Residents were shocked to see the twisting funnel at 5,150-feet elevation.
"I've never seen a tornado in the mountains before," said a dad who caught the scene on his phone.
Strong winds flatten the family's inflatable Christmas decorations in the front yard.
"Get inside girls," the dad yelled to his screaming girls.
"I was so scared," said another woman. "What is happening?"
The E.F.-1 tornado caught most off-guard largely because of the myth that tornadoes can't form on mountains.
"While conditions would not be optimal for tornado development on top of mountains… tornadoes have been documented to cross the Appalachian Mountains and cross a 10 thousand foot tall mountain in Yellowstone National Park," wrote the NWS Milwaukee office.
The NWS Flagstaff office had a survey team in Star Valley on Sunday and determined damage was consistent with an E.F.-1 tornado with winds between 59-105 mph. The twister cut a path about 100 yards wide for 1.4 miles.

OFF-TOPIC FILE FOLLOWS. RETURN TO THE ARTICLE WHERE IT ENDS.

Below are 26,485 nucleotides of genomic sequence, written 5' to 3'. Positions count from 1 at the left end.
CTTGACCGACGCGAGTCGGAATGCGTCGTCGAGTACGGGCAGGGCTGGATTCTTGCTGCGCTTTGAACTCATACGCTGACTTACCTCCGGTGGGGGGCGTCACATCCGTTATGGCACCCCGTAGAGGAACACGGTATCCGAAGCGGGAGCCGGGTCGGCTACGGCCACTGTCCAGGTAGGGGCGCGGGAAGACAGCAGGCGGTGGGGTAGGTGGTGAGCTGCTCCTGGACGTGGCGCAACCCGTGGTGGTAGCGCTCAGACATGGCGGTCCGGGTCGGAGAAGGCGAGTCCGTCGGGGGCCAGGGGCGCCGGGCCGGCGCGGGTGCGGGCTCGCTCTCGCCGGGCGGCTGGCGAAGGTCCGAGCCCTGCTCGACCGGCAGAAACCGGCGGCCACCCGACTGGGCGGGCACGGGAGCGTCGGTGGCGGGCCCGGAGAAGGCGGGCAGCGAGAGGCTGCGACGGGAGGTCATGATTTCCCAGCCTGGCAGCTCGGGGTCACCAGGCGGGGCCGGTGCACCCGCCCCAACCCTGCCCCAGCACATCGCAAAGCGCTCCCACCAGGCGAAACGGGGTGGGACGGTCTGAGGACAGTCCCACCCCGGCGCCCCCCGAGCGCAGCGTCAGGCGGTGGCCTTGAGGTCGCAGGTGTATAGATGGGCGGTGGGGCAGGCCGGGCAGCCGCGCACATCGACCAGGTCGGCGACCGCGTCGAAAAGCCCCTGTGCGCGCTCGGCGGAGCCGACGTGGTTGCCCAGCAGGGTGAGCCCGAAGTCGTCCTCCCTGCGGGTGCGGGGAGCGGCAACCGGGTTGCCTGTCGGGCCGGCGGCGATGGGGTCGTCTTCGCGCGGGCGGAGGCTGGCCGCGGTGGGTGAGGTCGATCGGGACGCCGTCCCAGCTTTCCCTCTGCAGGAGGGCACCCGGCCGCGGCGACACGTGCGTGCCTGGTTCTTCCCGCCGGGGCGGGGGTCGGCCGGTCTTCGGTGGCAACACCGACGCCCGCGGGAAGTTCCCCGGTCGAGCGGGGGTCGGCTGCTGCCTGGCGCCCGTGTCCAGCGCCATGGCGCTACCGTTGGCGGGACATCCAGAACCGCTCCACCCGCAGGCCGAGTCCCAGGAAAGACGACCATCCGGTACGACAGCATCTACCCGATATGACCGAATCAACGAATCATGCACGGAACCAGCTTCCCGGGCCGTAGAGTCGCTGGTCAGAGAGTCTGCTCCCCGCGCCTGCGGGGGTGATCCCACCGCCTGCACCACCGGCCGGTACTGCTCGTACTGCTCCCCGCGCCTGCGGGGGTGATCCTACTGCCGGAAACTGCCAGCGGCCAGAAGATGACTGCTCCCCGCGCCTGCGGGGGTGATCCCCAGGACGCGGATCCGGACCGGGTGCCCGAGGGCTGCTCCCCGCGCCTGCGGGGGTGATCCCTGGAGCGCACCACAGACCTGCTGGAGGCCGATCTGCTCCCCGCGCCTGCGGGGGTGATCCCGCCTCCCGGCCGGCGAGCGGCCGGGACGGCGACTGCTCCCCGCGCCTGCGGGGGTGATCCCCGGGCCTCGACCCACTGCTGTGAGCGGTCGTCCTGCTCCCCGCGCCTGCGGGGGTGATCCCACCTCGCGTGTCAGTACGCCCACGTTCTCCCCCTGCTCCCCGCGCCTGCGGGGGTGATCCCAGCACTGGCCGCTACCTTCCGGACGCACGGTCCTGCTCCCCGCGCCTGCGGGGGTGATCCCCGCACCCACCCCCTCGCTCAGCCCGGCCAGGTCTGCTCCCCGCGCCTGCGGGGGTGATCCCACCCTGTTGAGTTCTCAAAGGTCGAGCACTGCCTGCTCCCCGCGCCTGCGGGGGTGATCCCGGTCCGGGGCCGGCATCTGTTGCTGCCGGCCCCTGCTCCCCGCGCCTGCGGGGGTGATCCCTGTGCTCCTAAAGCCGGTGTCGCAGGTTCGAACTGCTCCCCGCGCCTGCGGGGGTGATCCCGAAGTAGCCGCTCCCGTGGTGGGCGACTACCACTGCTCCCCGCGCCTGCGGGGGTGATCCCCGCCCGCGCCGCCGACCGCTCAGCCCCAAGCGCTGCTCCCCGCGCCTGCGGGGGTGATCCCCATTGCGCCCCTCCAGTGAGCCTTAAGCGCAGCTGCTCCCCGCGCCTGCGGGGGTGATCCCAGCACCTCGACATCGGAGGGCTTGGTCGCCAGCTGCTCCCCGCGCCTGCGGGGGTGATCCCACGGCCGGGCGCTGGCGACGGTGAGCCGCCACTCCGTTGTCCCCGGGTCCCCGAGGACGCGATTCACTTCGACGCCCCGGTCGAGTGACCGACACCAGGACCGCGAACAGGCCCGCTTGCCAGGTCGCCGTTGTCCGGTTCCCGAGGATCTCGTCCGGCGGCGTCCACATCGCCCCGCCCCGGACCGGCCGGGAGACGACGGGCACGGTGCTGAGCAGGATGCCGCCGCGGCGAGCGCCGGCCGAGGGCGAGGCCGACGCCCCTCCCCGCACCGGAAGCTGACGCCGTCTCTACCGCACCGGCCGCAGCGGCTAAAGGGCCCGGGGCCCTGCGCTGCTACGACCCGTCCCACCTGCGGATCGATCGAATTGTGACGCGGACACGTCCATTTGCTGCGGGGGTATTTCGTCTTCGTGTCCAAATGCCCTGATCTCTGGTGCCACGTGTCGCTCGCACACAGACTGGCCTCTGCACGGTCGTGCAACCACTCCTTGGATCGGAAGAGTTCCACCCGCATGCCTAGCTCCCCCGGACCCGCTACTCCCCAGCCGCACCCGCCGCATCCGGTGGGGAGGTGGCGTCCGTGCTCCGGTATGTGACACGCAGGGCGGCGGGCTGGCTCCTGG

Weather radar indicated that it was a tornado, according to the Storm Prediction Center. The NWS storm reports say 20 structures suffered roof and window damage. When NOAA posted the storm reports, local authorities said there were no injuries, but an official told another local media source that the winds killed a dog.
Residents on the video also report several downed trees.
The storm system that sparked the violent weather in Arizona will strengthen and create some Thanksgiving travel troubles coast to coast this week.